A novel concept to include uncertainties in the evaluation of stereotactic body radiation therapy after 4D dose accumulation using deformable image registration
Azcona JD (1), Huesa-Berral C (1,2), Moreno-Jiménez M (3), Barbés B (1), Aristu JJ (3), Burguete J (2.)
(1) Service of Radiation Physics and Radiation Protection, Clínica Universidad de Navarra, Avda. Pío XII, 36. 31008, Pamplona, Navarra, Spain.
(2) Department of Physics and Applied Mathematics, School of Sciences, Universidad de Navarra. C/ Irunlarrea, 1. 31008, Pamplona, Navarra, Spain.
(3) Service of Radiation Oncology, Clínica Universidad de Navarra, Avda. Pío XII, 36. 31008, Pamplona, Navarra, Spain.
Magazine: Medical Physics
Date: Aug 11, 2019Radiophysics and Radiological Protection [SP] Radiation Oncology
To use 4D dose accumulation based on deformable image registration (DIR) to assess dosimetric uncertainty in lung stereotactic body radiation therapy (SBRT) treatment planning. A novel concept, the Evaluation Target Volume (ETV), is introduced to achieve this goal.
The internal target volume (ITV) approach was used for treatment planning for eleven patients receiving lung SBRT. Retrospectively, 4D dose calculation was done in Pinnacle v9.10. Total dose was accumulated in the reference phase using DIR with MIM. DIR was validated using landmarks introduced by an expert radiation oncologist. The 4D and 3D dose distributions were compared within the gross tumour volume (GTV) and the planning target volume (PTV) using the D95 and Dmin (calculated as Dmin,0.035cc ) metrics. For lung involvement, the mean dose and V20 , V10 , and V5 were used in the 3D to 4D dose comparison, and Dmax (D0.1cc ) was used for all other organs at risk (OAR). The new ETV was calculated by expanding the GTV in the reference phase in order to include geometrical uncertainties of the DIR, interobserver variability in the definition of the tumor and uncertainties of imaging and delivery systems. D95 and Dmin,0.035cc metrics were then calculated on the basis of the ETV for 4D accumulated dose distributions, and these metrics were compared with those calculated from the PTV for 3D planned dose distributions.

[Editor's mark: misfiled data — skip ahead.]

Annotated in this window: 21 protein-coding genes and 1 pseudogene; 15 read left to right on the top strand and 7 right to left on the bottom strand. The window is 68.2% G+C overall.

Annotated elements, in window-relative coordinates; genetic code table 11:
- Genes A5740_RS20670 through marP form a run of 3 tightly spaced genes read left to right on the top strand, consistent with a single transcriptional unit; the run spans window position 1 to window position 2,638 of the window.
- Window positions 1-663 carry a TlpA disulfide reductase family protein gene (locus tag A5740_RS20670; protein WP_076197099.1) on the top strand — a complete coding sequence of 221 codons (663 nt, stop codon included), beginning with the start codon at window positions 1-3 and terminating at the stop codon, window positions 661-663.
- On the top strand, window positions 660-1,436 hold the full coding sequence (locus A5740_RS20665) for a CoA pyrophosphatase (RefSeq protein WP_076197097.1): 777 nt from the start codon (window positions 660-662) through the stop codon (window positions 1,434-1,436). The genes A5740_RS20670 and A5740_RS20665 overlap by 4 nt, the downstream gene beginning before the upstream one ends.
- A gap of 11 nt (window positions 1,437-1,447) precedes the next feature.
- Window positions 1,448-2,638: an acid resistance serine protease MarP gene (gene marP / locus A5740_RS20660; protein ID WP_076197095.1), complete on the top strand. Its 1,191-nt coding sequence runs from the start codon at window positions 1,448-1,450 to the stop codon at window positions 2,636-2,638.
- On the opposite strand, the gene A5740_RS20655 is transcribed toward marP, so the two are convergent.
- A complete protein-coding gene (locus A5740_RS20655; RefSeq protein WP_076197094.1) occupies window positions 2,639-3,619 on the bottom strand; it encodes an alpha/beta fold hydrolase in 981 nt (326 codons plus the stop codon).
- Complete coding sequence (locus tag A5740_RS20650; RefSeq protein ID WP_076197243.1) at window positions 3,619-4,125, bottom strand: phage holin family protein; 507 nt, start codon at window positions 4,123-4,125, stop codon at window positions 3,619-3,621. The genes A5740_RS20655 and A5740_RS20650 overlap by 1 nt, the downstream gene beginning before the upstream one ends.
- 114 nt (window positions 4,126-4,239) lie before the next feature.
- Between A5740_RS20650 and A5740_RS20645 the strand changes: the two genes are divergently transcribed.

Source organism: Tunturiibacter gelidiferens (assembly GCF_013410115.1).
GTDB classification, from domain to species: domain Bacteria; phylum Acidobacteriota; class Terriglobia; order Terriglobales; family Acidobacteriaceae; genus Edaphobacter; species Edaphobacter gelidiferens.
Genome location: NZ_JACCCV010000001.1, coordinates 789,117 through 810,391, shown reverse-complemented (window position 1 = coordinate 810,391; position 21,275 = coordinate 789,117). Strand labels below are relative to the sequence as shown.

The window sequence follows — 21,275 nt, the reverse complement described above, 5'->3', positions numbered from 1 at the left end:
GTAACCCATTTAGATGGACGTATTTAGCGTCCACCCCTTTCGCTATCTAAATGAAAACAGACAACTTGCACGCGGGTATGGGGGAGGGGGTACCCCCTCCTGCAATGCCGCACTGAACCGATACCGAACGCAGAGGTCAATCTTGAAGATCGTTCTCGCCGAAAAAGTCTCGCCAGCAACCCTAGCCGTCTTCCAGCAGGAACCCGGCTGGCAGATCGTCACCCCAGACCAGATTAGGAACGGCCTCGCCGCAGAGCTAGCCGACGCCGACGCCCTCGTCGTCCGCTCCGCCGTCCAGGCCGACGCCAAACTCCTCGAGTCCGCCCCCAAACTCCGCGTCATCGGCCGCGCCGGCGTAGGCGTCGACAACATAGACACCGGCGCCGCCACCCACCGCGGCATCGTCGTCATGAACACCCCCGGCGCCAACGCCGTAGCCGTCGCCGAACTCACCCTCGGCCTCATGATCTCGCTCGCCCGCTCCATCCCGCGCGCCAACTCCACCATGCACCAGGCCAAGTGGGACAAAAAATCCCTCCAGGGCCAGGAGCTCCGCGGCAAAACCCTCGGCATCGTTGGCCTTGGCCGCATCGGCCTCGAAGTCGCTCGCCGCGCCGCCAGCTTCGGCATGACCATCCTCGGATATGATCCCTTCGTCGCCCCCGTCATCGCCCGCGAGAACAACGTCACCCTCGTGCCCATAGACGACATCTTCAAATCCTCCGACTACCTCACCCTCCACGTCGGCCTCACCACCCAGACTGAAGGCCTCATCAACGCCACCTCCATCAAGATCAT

The target registration error (TRE) per spatial component was below 0.5±2.1mm for all our patients. For 5 patients, dose degradation above 2% (>4% in 2 patients) was found in the PTV after 4D accumulation and attributed to anatomical variations due to breathing. Comparison of D95 and Dmin,0.035cc metrics showed that the ETV (4D accumulated dose) estimated substantially lower coverage than the PTV (3D planning dose): in 3 out of the 11 cases, and for at least for one of the two metrics, coverage estimated by ETV was at least 6% lower than that estimated by PTV. Furthermore, the ETV approach revealed hot and cold spots within its boundaries.
A workflow for 4D dose accumulation based on DIR has been devised. Dose degradation was attributed to respiratory motion. To overcome limitations in the PTV for the purposes of evaluating DIR-based 4D accumulated dose distributions, a new concept, the evaluation target volume (ETV), was proposed. This concept appears to facilitate more reliable dose evaluation and a better understanding of dosimetric uncertainties due to motion and deformation.
CITATION Med Phys. 2019 Aug 11. doi: 10.1002/mp.13759.
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